Set for August 25 at the Guadalupe
By Karla Lorena Aguilar
It’s about time. San An- tonio has the 10th largest population of urban Native Americans in the U.S., per capita. According to the 2018 Census updates, 64 percent of San Antonians were Latino/Hispanic and .7 percent identified as Native American or Alaska Native. Among Latinos, a large majority most likely have Native ancestry, yet most those bloodlines are invisible to the Census data.
That’s one of the reasons why American Indians in Texas at the Spanish Colonial Missions https://aitscm. org chose to produce the Talom Aptzai Film Festival Sunday, August 25, 2019 at the Guadalupe Theatre. The stories of the Native Americans in San Antonio, and beyond, are far too often erased from the history books. Or worse, incorrectly portrayed in those books, as well as in commercial cinema. AIT, for 25 years, has been working to preserve and protect the culture and traditions of the indigenous peoples. So, what better way than to select sen- sitive and intelligent films to express the past, present and future of the Native people in Texas, and throughout the Americas.
Scott Pewenofkit, a member of the Kiowa tribe from Oklahoma, welcomed the opportunity to curate the nine-hour festival to create platforms for discussion. Talom Aptzai, meaning “ancient fire” in Pajalate (a Coahuiltecan language), refers to the custom of gathering around the fire to share stories among family.
Sharing stories of our history, traditions, and plights, is the concept behind the free film festival. A total of 17 films, short and feature length, will touch upon subjects ranging from spirituality to cultural appropriation, addictions, gender dysphoria and gender stereotypes, forced family separations, social and health inequities and unjust labor practices.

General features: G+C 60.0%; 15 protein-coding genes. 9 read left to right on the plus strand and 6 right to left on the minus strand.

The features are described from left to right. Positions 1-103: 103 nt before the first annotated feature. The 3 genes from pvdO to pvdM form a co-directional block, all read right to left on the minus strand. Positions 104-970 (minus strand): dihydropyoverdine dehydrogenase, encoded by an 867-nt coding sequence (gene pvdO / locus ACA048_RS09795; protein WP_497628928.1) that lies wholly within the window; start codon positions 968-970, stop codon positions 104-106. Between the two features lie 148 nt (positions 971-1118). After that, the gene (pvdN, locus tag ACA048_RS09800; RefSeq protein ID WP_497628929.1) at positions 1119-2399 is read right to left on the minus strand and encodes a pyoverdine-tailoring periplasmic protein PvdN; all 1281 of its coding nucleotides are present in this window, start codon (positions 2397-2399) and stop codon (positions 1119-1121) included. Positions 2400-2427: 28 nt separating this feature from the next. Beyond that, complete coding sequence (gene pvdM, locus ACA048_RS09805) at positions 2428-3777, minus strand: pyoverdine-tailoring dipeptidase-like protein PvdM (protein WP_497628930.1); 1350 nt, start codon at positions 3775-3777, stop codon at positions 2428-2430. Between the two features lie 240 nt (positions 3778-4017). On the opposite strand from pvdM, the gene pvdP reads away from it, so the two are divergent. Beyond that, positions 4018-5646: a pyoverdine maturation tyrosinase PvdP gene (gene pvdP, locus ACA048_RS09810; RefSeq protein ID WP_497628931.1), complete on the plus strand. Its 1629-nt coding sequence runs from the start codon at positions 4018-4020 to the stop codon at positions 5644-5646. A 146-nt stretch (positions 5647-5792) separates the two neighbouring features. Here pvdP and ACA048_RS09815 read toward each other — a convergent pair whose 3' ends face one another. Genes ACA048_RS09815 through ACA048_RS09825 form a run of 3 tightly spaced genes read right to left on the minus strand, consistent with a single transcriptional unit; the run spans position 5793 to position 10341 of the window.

68 Voces: About the First Sunrise, is an animated series that seeks to promote the preservation of Mexico’s 68 indigenous language groups. As such, it is a re-telling of the creation of the first sunrise, as told in the Huichol language.
Red Hand, by Rod Pocowatchit, is an 80-minute film produced in 2017. The premise of the film is a man with the power to heal time who travels from the future to rescue a tech genius who is pivotal in saving the Native American race.
A Strike and an Uprising (in Texas), http://strikeandanuprising.org covers systemic institutional racism in Texas of the Latino pecan workers in San Antonio, and African-American university employees in Nacogdoches.
“My interest in Native film comes from a love of film- making and its ability to enrich our view of people and the world,” explains Pewenofkit. “Over the last several years, I’ve become interested in the use of media as a means to give an artistic voice to indigenous people, which is still rare in the film industry overall. The festival was curated to highlight the wide array of voices and types of movies that are part of Native cinema currently,” explained Pewenofkit. Settings for the 17 movies featured range from Alaska, New Mexico, Arizona, Canada, Mexico, to San Antonio.